So, to me, the relevant questions are, what do we want marriage to mean to us?  What roles do we want it to serve?  What virtues do we want it to teach people and reinforce in the culture?  What are its best social contributions worth promoting and what harmful effects should we teach people to reject from our historical (or present) versions of it?  And then when it comes to gays specifically, the questions are manifold:  Would these full and equal citizens of the country be helped or harmed or unaffected by inclusion in this institution?  How would they affect marriage’s ability to promote the virtues we want it to promote?  How would their marriages affect the social order?

In 21st Century America, we reject arranged marriages for the most part and on principles that I think are rationally defensible for the most part.  The reason is that we believe that love relationships are so important to human emotional, psychological, and ethical health that the economic and social benefits of marriage should not be sought where this is not present—at least at the start.  We may value staying in marriages which have lost their love for the sake of the benefits to children of having two parents and we may promote endurance for the sake of virtues related to commitment more generally.

But we are also a no-fault divorce culture that thinks that the less people who are harmed by one’s divorce (and the more people made happier by it), the more acceptable (and even preferable) a divorce becomes.  And in our present day culture, many are persuaded that “staying together for the sake of the kids” only harms the kids more anyway by role-modeling unloving dysfunctional marriages and by making them live with unhappy, unfulfilled parents.  And there is recent evidence for this view, but that’s a digression.

What is important to establish is that our contemporary view of marriage understands it as part of the pursuit of personal happiness and not as subject to socio-economic concerns.  Your own interests are paramount in your choice of a partner.  We could go back to the historical model and marry for socio-economic stability of the larger people or for the sake of our families but what ethical reason is there to do that when in our scenario we can both have love, with the happiness and virtues associated with it, and by default create socio-economic stability just the same through being married?

While we’re at it, we can end this nonsense where people like me are unmarried at 30 and get on with possibly more socio-biologically efficient practices of marrying and procreating as soon as we can to replenish the species as much as we can.  We can go back to the days of forming families in our teen years.  Why not do this?  Because, again, in our culture we believe that happier people make for a better society.  We also believe that nearly all people should be educated at least 4 years into their mentally and physically mature (childbearing) years and a good number should be educated even as long as 8 years in order better to fully maximize their mental powers as human beings and to advance our civilization technologically and culturally.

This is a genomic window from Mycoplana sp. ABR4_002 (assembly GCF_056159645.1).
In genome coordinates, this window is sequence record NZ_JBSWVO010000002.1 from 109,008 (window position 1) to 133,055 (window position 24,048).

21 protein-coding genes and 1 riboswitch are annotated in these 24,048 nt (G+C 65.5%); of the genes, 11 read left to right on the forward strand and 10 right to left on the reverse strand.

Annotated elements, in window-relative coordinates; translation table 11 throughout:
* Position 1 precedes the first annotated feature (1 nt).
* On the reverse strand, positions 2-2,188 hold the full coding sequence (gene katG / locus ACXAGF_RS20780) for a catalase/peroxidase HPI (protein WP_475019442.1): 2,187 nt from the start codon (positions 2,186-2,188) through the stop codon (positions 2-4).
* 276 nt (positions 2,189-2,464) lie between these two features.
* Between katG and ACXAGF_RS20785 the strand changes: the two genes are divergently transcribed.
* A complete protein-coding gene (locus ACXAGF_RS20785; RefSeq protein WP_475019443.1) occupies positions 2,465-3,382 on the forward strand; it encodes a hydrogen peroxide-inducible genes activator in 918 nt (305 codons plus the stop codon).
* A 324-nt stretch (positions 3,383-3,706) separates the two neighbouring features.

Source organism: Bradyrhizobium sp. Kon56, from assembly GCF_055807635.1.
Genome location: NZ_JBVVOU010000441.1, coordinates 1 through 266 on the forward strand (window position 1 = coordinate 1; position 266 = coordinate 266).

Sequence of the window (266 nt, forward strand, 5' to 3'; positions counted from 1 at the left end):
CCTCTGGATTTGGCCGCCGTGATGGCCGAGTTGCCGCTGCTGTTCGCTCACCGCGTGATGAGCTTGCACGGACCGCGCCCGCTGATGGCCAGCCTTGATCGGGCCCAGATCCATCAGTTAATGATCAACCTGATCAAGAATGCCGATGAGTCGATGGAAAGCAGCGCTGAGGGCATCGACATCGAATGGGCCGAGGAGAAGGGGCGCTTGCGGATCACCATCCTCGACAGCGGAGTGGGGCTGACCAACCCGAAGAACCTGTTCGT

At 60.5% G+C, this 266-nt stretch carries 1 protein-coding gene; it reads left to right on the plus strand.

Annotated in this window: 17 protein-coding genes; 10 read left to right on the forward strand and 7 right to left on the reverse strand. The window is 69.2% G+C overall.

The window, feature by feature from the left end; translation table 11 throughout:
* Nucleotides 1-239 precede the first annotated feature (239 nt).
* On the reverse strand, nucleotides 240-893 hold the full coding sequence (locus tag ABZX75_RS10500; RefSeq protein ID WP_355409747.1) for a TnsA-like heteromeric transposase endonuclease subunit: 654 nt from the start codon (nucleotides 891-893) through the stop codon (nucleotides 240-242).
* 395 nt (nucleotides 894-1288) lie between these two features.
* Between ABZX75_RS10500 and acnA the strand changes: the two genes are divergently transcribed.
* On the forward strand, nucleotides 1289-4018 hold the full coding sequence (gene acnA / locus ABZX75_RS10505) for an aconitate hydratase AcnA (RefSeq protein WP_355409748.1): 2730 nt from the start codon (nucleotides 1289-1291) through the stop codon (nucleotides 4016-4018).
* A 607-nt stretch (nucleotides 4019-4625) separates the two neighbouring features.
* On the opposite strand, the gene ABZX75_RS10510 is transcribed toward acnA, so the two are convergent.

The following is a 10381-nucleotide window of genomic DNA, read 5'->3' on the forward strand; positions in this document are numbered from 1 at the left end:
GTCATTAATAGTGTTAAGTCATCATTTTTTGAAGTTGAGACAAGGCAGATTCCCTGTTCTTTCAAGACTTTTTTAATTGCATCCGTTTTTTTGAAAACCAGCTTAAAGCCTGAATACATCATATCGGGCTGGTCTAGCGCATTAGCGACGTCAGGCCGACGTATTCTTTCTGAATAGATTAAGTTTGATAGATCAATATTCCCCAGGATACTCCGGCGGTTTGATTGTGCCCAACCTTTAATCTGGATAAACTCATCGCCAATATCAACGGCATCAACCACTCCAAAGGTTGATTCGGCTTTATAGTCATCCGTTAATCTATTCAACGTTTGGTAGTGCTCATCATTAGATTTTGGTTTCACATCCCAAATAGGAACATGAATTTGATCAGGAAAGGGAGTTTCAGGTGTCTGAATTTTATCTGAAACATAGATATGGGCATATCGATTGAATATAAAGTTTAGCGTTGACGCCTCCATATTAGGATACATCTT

For a significant of number of us who want to be professionals, schooling is to take even longer into our adulthood, usually as many as 12-17 years past the onset of puberty.  During periods of schooling and other forms of career grounding, it is harder to be economically stable enough to provide a secure foundation for children.  But we put these other goods, the advancement of our collective learning and innovation ahead of having kids at 14-15 and going to work on the farm.

So, our definition of marriage is changed.  It’s not to be entered into just to make babies or primarily to provide socio-economic stability.  My personal socio-economic stability can now be delayed as long as I like as long as I am not endangering any dependents by doing so.  I may marry as late as I like or not at all, I shouldn’t marry someone I do not love, if I marry I have no obligation to produce children and I certainly should not have them with the primary intention of producing laborers.  If I marry, my partner is not to be treated like property but like an equal and is not to be forced into the arrangement but to participate willingly.

Marriage is supposed to make people stable, provide a healthy environment for children, to encourage virtues related to commitment, love, responsibility, mutual support, kindness, generosity, and self-sacrifice, and to contribute directly to the individual happiness of those in the marriage and everyone directly affected by the marriage.  Indirectly, it is encouraged because it tends to create people who are more grounded, who are less flighty due to their increased responsibilities, and who have a greater personal investment in the well being of the community now that they have more people in their lives who belong to the community—a partner, children, etc.